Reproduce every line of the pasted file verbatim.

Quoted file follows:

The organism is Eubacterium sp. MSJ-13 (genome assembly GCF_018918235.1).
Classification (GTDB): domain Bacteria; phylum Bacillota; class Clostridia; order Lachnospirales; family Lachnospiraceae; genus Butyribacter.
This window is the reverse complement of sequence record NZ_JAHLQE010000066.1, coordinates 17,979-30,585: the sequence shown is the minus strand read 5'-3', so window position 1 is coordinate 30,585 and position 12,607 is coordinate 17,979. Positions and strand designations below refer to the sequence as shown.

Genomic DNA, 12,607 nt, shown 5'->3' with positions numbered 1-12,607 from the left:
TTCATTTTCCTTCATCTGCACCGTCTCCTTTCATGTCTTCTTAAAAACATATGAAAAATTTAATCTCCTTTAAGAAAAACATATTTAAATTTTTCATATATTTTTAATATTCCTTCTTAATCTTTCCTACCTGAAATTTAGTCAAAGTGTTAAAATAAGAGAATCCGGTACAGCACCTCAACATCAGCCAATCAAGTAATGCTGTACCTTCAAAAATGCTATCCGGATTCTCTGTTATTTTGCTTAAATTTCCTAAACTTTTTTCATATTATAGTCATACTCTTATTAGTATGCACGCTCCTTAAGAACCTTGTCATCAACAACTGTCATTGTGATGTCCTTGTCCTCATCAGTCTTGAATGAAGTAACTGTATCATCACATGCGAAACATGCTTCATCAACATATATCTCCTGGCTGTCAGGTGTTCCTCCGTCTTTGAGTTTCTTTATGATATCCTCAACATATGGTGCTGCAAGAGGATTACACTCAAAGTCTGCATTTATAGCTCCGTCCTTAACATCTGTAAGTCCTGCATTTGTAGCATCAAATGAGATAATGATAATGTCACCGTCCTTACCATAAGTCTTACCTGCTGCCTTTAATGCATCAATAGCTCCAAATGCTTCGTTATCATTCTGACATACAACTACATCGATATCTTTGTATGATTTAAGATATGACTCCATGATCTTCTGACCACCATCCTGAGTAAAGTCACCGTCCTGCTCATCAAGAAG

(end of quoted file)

The organism is Eubacterium sp. MSJ-13 (genome assembly GCF_018918235.1).
Classification (GTDB): domain Bacteria; phylum Bacillota; class Clostridia; order Lachnospirales; family Lachnospiraceae; genus Butyribacter.
This window is the reverse complement of sequence record NZ_JAHLQE010000066.1, coordinates 17,979-30,585: the sequence shown is the minus strand read 5'-3', so window position 1 is coordinate 30,585 and position 12,607 is coordinate 17,979. Positions and strand designations below refer to the sequence as shown.

Genomic DNA, 12,607 nt, shown 5'->3' with positions numbered 1-12,607 from the left:
TTCATTTTCCTTCATCTGCACCGTCTCCTTTCATGTCTTCTTAAAAACATATGAAAAATTTAATCTCCTTTAAGAAAAACATATTTAAATTTTTCATATATTTTTAATATTCCTTCTTAATCTTTCCTACCTGAAATTTAGTCAAAGTGTTAAAATAAGAGAATCCGGTACAGCACCTCAACATCAGCCAATCAAGTAATGCTGTACCTTCAAAAATGCTATCCGGATTCTCTGTTATTTTGCTTAAATTTCCTAAACTTTTTTCATATTATAGTCATACTCTTATTAGTATGCACGCTCCTTAAGAACCTTGTCATCAACAACTGTCATTGTGATGTCCTTGTCCTCATCAGTCTTGAATGAAGTAACTGTATCATCACATGCGAAACATGCTTCATCAACATATATCTCCTGGCTGTCAGGTGTTCCTCCGTCTTTGAGTTTCTTTATGATATCCTCAACATATGGTGCTGCAAGAGGATTACACTCAAAGTCTGCATTTATAGCTCCGTCCTTAACATCTGTAAGTCCTGCATTTGTAGCATCAAATGAGATAATGATAATGTCACCGTCCTTACCATAAGTCTTACCTGCTGCCTTTAATGCATCAATAGCTCCAAATGCTTCGTTATCATTCTGACATACAACTACATCGATATCTTTGTATGATTTAAGATATGACTCCATGATCTTCTGACCACCATCCTGAGTAAAGTCACCGTCCTGCTCATCAAGAAG